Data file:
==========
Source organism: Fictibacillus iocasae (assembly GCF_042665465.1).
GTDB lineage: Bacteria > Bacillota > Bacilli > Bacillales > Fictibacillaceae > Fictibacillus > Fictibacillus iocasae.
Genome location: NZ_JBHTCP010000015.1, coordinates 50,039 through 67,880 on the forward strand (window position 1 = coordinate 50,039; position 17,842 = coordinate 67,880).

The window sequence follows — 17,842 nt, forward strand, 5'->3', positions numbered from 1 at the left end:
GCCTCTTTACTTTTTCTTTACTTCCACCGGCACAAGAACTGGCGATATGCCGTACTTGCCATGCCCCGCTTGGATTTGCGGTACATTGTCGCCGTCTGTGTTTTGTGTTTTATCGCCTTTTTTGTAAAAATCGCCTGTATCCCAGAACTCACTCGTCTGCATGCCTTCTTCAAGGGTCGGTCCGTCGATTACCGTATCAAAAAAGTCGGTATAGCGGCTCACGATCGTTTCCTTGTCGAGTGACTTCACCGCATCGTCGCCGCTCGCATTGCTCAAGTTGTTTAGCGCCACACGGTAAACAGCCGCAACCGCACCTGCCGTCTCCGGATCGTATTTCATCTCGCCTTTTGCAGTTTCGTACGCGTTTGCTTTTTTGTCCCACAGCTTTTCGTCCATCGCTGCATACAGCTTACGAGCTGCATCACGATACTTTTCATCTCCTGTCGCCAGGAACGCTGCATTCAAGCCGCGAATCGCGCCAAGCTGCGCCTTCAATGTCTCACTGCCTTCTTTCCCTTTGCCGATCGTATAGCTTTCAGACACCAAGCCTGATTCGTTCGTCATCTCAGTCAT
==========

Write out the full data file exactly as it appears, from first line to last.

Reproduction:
Source organism: Fictibacillus iocasae (assembly GCF_042665465.1).
GTDB lineage: Bacteria > Bacillota > Bacilli > Bacillales > Fictibacillaceae > Fictibacillus > Fictibacillus iocasae.
Genome location: NZ_JBHTCP010000015.1, coordinates 50,039 through 67,880 on the forward strand (window position 1 = coordinate 50,039; position 17,842 = coordinate 67,880).

The window sequence follows — 17,842 nt, forward strand, 5'->3', positions numbered from 1 at the left end:
GCCTCTTTACTTTTTCTTTACTTCCACCGGCACAAGAACTGGCGATATGCCGTACTTGCCATGCCCCGCTTGGATTTGCGGTACATTGTCGCCGTCTGTGTTTTGTGTTTTATCGCCTTTTTTGTAAAAATCGCCTGTATCCCAGAACTCACTCGTCTGCATGCCTTCTTCAAGGGTCGGTCCGTCGATTACCGTATCAAAAAAGTCGGTATAGCGGCTCACGATCGTTTCCTTGTCGAGTGACTTCACCGCATCGTCGCCGCTCGCATTGCTCAAGTTGTTTAGCGCCACACGGTAAACAGCCGCAACCGCACCTGCCGTCTCCGGATCGTATTTCATCTCGCCTTTTGCAGTTTCGTACGCGTTTGCTTTTTTGTCCCACAGCTTTTCGTCCATCGCTGCATACAGCTTACGAGCTGCATCACGATACTTTTCATCTCCTGTCGCCAGGAACGCTGCATTCAAGCCGCGAATCGCGCCAAGCTGCGCCTTCAATGTCTCACTGCCTTCTTTCCCTTTGCCGATCGTATAGCTTTCAGACACCAAGCCTGATTCGTTCGTCATCTCAGTCAT